December 15, 2011: Reading Spells FUN at Connaught.
Reading Spells FUN at Connaught.
By Sheila Holmes, Connaught parent and Beatrice Johnston, Core French teacher and Stop, Drop and Read Co-ordinator.
Twice a year at Connaught Public School, students can be seen walking around all day with books in their hands, ready to “Stop, Drop and Read.” They always have a book on hand because once a day – they never know when – music will start playing over the school speakers and the students will stop – right where they are, whatever they were doing – drop to the floor, and start reading. In the classroom, the gym or the schoolyard.
Beatrice Johnston, one of Connaught’s Core French teachers, who co-ordinates the program, added a new twist a few years ago. She has created what she calls a “big mystery book” which is displayed in the school entrance. On the left page is an extract from a book at the level of the primary students (up to Grade 3), and on the right side an extract from a book the junior students (Grade 4 to 6) might recognize. Whatever their age group, the students read the text and guess the title and author of the book and drop their answer in a ballot box. At the end of the week, a winner from both groups is announced. For this year’s first “Stop, Drop and Read,” during the first week of November, Grade 3 student Cohen correctly guessed that the story with the magic mirror was Snow White, and Mateo in Grade 5 identified the passage from Harry Potter.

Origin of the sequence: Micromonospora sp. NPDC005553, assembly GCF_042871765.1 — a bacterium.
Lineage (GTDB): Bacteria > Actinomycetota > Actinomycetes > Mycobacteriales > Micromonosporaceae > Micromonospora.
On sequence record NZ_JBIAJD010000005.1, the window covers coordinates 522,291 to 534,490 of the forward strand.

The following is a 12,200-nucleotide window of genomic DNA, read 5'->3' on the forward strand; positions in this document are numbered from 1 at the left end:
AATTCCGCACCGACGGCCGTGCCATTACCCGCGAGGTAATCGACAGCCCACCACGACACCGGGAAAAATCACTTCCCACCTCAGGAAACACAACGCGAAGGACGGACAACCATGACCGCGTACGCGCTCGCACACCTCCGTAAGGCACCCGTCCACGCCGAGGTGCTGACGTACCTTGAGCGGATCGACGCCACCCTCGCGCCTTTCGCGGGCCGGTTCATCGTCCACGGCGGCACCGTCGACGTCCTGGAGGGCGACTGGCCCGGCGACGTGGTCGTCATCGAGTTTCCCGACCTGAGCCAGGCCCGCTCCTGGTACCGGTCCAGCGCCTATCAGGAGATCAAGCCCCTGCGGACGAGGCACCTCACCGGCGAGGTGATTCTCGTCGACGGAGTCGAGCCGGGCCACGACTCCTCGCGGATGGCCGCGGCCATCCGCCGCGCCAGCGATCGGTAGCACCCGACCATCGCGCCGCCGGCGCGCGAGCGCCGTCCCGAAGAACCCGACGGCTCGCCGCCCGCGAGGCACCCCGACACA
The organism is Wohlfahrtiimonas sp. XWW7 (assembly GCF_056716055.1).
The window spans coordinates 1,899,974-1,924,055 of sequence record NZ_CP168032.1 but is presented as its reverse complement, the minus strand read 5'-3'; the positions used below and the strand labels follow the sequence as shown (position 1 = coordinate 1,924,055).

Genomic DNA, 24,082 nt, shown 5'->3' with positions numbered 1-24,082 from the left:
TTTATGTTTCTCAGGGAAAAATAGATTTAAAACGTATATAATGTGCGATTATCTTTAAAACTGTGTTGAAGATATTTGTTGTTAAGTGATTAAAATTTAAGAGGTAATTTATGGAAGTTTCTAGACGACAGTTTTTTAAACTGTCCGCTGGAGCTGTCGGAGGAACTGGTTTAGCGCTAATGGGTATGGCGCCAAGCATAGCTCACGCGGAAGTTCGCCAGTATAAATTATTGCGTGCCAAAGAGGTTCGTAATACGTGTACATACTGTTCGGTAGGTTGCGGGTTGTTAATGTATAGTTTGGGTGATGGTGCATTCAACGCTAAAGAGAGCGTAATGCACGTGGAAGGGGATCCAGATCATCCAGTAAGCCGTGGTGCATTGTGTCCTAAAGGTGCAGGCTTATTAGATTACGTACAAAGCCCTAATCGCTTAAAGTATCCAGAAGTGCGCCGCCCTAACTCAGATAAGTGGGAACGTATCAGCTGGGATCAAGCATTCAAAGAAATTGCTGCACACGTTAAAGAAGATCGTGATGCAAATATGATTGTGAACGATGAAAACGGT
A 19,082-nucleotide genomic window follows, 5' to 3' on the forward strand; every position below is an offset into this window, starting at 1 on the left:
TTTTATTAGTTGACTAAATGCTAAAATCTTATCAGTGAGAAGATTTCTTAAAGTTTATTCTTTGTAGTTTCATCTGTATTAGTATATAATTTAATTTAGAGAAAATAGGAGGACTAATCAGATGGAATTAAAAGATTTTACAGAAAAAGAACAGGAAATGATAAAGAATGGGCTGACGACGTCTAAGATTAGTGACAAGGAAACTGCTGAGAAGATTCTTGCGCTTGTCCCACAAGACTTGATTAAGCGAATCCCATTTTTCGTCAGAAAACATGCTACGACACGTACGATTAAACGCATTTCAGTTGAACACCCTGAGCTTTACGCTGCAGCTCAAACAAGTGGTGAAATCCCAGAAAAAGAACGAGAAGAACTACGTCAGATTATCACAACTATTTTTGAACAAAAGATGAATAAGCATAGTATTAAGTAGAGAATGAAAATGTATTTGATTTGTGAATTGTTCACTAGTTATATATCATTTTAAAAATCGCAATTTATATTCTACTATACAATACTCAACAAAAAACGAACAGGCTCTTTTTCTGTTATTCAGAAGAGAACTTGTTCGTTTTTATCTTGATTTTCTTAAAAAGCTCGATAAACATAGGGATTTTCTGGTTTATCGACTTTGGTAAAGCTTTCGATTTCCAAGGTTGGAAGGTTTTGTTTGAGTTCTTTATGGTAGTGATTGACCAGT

This reading awareness week at Connaught, called “Stop, Drop and Read,” is intended to demonstrate to students that reading isn’t just a skill you learn at school, or a way to learn another subject, like science or social studies; reading can be done simply for enjoyment. With a focus on literacy teachers often use reading logs, or have their students do writing to predict what will happen next in the book, or reflect on what they liked about the book – or do good old-fashioned book reports. Other teachers do book talks, or literacy circles. But all include some component of independent reading.
During “Stop, Drop and Read” students can read whatever they want – and they will not be tested on it. Educators call this silent sustained seading, but the kids just call it f-u-n.
How do you know if a book is the right level for your child? Teach your child the 5-Finger Test. Have them hold up all five fingers on one hand and have them read any page from their book. Every time they find a word that they don’t know, or is hard to read, they lower one of their fingers. If they see that all five fingers are down when they get to the end of the page, they know that they should probably choose another book that is not as difficult.
Photo Caption: Contest winners of this year’s first Drop, Stop and Read, with their book prizes: Grade 3 student Cohen (left) who correctly guessed that the story with the magic mirror was Snow White and Mateo in Grade 5 who identified the passage from Harry Potter. Photo by Beatrice Johnston.